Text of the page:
Critics have attributed Qihoo's claim of share dominance to shady practices, including making it difficult to uninstall the browser, overtly trying to convince users not to make an alternate browser the device's default, and evidence that removing 360 Safe Browser often cripples Internet connectivity.
Today, Qihoo took to Facebook to rebut the cheating charges, although it did not directly address the labs' claim that Qihoo switched AV engines.
"We believe the accusation and subsequent action ... is without merit," Qihoo said, then launched into a long discussion of why the Chinese security market was different from those in the West, making the tests inherently unfair.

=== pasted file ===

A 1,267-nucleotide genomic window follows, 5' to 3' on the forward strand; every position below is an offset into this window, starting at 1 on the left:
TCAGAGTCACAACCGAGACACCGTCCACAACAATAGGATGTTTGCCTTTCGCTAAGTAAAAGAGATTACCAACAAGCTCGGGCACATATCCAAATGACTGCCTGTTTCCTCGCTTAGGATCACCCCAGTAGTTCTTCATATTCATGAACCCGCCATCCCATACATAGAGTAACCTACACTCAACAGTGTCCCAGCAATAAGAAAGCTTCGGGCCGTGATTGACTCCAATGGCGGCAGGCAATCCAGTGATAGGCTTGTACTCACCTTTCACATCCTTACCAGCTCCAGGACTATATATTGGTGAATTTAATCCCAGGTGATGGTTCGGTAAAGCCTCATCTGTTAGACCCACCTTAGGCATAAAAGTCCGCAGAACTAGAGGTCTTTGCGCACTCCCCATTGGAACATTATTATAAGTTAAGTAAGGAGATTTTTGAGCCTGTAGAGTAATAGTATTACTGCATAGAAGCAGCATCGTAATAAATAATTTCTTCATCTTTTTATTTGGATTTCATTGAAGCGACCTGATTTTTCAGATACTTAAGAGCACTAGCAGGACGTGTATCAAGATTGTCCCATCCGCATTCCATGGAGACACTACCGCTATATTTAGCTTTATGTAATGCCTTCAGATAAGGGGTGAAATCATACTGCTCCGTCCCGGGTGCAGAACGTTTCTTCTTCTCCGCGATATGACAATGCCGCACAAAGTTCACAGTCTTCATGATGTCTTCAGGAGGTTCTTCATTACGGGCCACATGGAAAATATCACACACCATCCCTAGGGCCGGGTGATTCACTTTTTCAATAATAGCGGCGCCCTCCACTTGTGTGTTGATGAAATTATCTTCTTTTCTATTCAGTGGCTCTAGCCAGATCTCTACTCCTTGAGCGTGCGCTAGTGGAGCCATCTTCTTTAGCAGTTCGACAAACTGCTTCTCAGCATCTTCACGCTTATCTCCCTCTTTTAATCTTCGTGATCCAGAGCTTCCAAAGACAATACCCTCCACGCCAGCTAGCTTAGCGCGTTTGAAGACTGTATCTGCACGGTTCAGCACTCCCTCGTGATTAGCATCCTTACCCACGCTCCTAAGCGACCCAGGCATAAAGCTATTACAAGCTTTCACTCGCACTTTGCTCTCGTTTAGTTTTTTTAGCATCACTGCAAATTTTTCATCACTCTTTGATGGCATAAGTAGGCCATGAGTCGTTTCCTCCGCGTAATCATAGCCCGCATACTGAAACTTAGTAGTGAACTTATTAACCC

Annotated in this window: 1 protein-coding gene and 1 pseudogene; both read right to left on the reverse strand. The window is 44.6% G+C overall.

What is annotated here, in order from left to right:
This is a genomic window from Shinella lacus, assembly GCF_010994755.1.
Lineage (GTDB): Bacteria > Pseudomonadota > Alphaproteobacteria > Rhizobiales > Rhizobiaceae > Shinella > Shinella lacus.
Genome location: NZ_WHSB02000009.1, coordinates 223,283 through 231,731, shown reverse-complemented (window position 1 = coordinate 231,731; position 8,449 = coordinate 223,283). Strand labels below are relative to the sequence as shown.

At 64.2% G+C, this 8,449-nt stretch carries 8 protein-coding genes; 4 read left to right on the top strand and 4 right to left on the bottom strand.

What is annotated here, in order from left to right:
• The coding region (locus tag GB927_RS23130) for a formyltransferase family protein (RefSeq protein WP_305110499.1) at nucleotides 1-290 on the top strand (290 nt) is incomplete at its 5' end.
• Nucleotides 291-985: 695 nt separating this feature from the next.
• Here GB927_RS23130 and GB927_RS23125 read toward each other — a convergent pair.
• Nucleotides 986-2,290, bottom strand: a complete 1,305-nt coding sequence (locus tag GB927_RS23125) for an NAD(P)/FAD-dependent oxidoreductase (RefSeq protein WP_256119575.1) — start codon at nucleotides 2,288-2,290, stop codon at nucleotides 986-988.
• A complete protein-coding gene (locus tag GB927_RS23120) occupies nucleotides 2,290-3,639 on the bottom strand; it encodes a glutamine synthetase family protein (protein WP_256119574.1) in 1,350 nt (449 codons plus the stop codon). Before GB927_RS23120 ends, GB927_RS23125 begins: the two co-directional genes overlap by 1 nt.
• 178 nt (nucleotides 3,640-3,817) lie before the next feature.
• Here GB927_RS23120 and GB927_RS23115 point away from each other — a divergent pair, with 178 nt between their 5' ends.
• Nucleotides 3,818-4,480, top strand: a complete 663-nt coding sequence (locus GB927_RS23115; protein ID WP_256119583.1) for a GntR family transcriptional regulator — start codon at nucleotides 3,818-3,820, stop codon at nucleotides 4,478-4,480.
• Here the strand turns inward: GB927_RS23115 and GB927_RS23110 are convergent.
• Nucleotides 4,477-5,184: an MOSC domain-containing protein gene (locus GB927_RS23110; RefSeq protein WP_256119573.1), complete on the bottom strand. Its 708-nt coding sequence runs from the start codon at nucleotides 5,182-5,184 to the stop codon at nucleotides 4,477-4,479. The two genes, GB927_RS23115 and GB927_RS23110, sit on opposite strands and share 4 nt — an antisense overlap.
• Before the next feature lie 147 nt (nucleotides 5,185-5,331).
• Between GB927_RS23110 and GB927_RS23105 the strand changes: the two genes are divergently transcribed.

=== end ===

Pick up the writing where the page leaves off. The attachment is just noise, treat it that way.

"For example, many popular software add-ons in China that are flagged as malware by [the labs] are in fact performing proper functions and not malicious," Qihoo said. "A security product that strictly follows [the labs'] testing environment rule[s] could be rendered useless in China due to the significantly different real-world environment.
"As a result of our efforts, China has become the safest Internet environment in terms of the malware infection ratio, according to a Microsoft study," Qihoo concluded. "We certainly intend to continue to do so with or without lab testing scores."
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